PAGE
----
An open letter to Chicago Jews: It’s not me, it’s you.

Let me first start off by saying to you, the Chicago Jewish community, that I love you.

By ASHLEY O'BRIEN
June 29, 2017 15:55
3 minute read.
Chicago

THE DOWNTOWN skyscrapers of Chicago rise against the backdrop of Lake Michigan.. (photo credit: REUTERS)

 
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Hiiiii you guys,

It’s me, Ashley, former resident of Lincoln Park, and originally from the predominately Jewish suburb of Buffalo Grove.

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Let me first start off by saying to you, the Chicago Jewish community, that I love you. It’s because of this community that I was free to grow up in a diverse, welcoming, accepting, Jewish environment (even with a traditional Irish-Catholic last name). I spent most of my life devoted to Jewish summer camp at JCC Camp Chi, which I credit as having instilled in me an incredible love of Israel and a desire to be an active member of the Jewish community at home and around the world.

I’m writing to you from the Jerusalem Post office in Tel Aviv, Israel. Those who really know me understand how incredibly bizarre this sentence would have been if I said it even three or four years ago. But alas, this is my new reality, and I love it. I have found in Israel what I have come to realize is so terribly absent in Chicago: a progressive, liberal, Zionist, Jewish culture.

(That's me... with the Zionist ears.)

We’ll save the debate over what defines ‘progressive’ and ‘liberal’ within Israel’s own political spectrum for another time. For the moment, I’m focused on you, Chicago Jews. I know many of you are just like me; you are open-minded and accepting of all cultures, religions, and sexual orientation and identity.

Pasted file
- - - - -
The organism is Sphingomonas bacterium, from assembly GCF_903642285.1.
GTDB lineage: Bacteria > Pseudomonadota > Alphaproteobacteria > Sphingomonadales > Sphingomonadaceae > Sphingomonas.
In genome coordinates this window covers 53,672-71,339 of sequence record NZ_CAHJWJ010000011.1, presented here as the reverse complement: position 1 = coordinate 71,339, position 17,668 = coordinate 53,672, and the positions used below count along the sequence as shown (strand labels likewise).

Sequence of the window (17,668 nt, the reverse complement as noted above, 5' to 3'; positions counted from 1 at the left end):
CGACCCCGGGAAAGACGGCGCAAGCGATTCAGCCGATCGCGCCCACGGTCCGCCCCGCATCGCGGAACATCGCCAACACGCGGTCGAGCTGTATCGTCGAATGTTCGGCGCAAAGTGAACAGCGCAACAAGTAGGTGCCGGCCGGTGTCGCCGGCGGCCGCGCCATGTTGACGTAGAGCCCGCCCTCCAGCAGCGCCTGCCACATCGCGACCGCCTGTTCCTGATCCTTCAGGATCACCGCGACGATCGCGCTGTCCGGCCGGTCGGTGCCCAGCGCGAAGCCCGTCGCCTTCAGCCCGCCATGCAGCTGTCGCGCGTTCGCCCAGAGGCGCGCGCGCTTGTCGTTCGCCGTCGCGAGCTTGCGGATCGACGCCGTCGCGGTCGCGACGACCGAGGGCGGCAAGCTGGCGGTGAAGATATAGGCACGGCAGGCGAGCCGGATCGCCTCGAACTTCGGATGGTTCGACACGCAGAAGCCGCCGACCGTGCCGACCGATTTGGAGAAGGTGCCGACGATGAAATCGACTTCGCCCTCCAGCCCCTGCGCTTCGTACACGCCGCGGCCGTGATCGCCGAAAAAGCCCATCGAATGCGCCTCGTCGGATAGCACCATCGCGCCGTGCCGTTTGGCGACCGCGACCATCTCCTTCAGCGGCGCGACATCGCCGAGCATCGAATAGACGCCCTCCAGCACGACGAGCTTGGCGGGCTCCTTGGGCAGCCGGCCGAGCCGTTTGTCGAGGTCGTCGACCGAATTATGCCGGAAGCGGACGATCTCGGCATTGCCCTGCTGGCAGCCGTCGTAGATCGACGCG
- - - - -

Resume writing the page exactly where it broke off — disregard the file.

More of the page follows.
That being said – WHAT THE F…

I’m sitting here in Israel waking up to the news that Jews were escorted out of the highly anticipated gay pride parade, one of the highlights of ‘Summer in Chicago’ for LGBTQ and all those who support the people who identify as LGBTQ and beyond, because they had a Star of David on their rainbow flag AND EVERYBODY IS PRACTICALLY SILENT.


I’m sorry, I don’t mean to yell, but come on you guys. The LGBTQ community and the Jewish community in Chicago have been allies for years, and now, at this critical moment, I see and hear nothing from the Jews and Jewish organizations in Chicago. The official organizers of the march defended their actions on the grounds that “The Chicago Dyke March Collective is explicitly not anti-Semitic, we are anti-Zionist. The Chicago Dyke March Collective supports the liberation of Palestine and all oppressed people everywhere.”

This statement bothers me for several reasons.

1. It suggests that anti-Zionism is separate from antisemitism. Well, it’s not. And if that was truly the case, why was the Jewish pride flag banned? It was NOT an Israeli flag that was banned. It was a gay pride flag that happened to have the same Jewish symbol as the flag of the Jewish state.
2. It suggests that Israel is ‘oppressing’ Palestinians, which, in my humble opinion, is a bunch of BDS B.S., but I’m open to this argument as long as you bring facts (and alternative facts don't count @kellyanneconway).
3. It suggests that Jews don’t fall under the category of ‘oppressed people’. Tell that to my great-grandfather’s family. Oh wait, you can’t; they were all killed by Hitler.
4. Flags with Muslim symbolism WERE allowed at the same march, but don’t worry, no one has ever been known to ‘oppress’ others in the name of Islam… *she wrote with heavy sarcasm*
5. Show me a country in the Middle East besides Israel where you can be openly gay without the risk of persecution. I'll wait...

A photo from the evening of the Gay Pride celebration in Tel Aviv. June, 2017

For my fellow Jews, Chicagoans, and friends within the LGBTQ community, I urge you to never remain silent on issues such as this. It is mere silence that hinders the existence of our very own people. As an advocate for human rights of ALL PEOPLE who want a world of peace, acceptance, and diversity, I vow to be LOUD.

B'ahava,
Ashley

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